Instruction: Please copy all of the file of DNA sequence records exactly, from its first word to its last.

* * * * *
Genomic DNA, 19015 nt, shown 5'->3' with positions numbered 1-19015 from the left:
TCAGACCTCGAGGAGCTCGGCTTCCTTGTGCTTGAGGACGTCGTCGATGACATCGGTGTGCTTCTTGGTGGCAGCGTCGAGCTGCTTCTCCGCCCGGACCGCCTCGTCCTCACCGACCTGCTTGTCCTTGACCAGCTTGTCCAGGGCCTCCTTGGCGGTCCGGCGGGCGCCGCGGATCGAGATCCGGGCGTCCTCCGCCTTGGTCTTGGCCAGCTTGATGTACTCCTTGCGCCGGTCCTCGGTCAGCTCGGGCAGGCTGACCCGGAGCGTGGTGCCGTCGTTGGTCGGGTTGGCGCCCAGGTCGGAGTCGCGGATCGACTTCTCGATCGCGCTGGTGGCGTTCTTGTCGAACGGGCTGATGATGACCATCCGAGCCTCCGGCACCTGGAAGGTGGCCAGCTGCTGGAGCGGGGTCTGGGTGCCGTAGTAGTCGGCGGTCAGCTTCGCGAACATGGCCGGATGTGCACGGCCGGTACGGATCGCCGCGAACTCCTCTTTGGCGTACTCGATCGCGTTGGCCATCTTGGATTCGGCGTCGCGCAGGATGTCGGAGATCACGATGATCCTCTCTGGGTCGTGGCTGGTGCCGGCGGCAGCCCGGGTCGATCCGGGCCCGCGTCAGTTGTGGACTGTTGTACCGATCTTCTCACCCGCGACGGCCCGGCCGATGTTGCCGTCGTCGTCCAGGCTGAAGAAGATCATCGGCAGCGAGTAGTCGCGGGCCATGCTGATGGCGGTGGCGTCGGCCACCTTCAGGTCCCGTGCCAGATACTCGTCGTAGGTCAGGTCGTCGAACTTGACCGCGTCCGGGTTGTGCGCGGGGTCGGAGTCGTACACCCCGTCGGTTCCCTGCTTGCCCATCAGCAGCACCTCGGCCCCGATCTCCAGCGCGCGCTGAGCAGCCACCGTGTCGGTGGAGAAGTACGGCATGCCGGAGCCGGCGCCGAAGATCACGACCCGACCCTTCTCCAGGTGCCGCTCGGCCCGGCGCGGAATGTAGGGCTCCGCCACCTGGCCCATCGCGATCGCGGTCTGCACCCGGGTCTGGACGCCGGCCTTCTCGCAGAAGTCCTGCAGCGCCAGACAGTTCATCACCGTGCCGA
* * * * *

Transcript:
Genomic DNA, 19015 nt, shown 5'->3' with positions numbered 1-19015 from the left:
TCAGACCTCGAGGAGCTCGGCTTCCTTGTGCTTGAGGACGTCGTCGATGACATCGGTGTGCTTCTTGGTGGCAGCGTCGAGCTGCTTCTCCGCCCGGACCGCCTCGTCCTCACCGACCTGCTTGTCCTTGACCAGCTTGTCCAGGGCCTCCTTGGCGGTCCGGCGGGCGCCGCGGATCGAGATCCGGGCGTCCTCCGCCTTGGTCTTGGCCAGCTTGATGTACTCCTTGCGCCGGTCCTCGGTCAGCTCGGGCAGGCTGACCCGGAGCGTGGTGCCGTCGTTGGTCGGGTTGGCGCCCAGGTCGGAGTCGCGGATCGACTTCTCGATCGCGCTGGTGGCGTTCTTGTCGAACGGGCTGATGATGACCATCCGAGCCTCCGGCACCTGGAAGGTGGCCAGCTGCTGGAGCGGGGTCTGGGTGCCGTAGTAGTCGGCGGTCAGCTTCGCGAACATGGCCGGATGTGCACGGCCGGTACGGATCGCCGCGAACTCCTCTTTGGCGTACTCGATCGCGTTGGCCATCTTGGATTCGGCGTCGCGCAGGATGTCGGAGATCACGATGATCCTCTCTGGGTCGTGGCTGGTGCCGGCGGCAGCCCGGGTCGATCCGGGCCCGCGTCAGTTGTGGACTGTTGTACCGATCTTCTCACCCGCGACGGCCCGGCCGATGTTGCCGTCGTCGTCCAGGCTGAAGAAGATCATCGGCAGCGAGTAGTCGCGGGCCATGCTGATGGCGGTGGCGTCGGCCACCTTCAGGTCCCGTGCCAGATACTCGTCGTAGGTCAGGTCGTCGAACTTGACCGCGTCCGGGTTGTGCGCGGGGTCGGAGTCGTACACCCCGTCGGTTCCCTGCTTGCCCATCAGCAGCACCTCGGCCCCGATCTCCAGCGCGCGCTGAGCAGCCACCGTGTCGGTGGAGAAGTACGGCATGCCGGAGCCGGCGCCGAAGATCACGACCCGACCCTTCTCCAGGTGCCGCTCGGCCCGGCGCGGAATGTAGGGCTCCGCCACCTGGCCCATCGCGATCGCGGTCTGCACCCGGGTCTGGACGCCGGCCTTCTCGCAGAAGTCCTGCAGCGCCAGACAGTTCATCACCGTGCCGA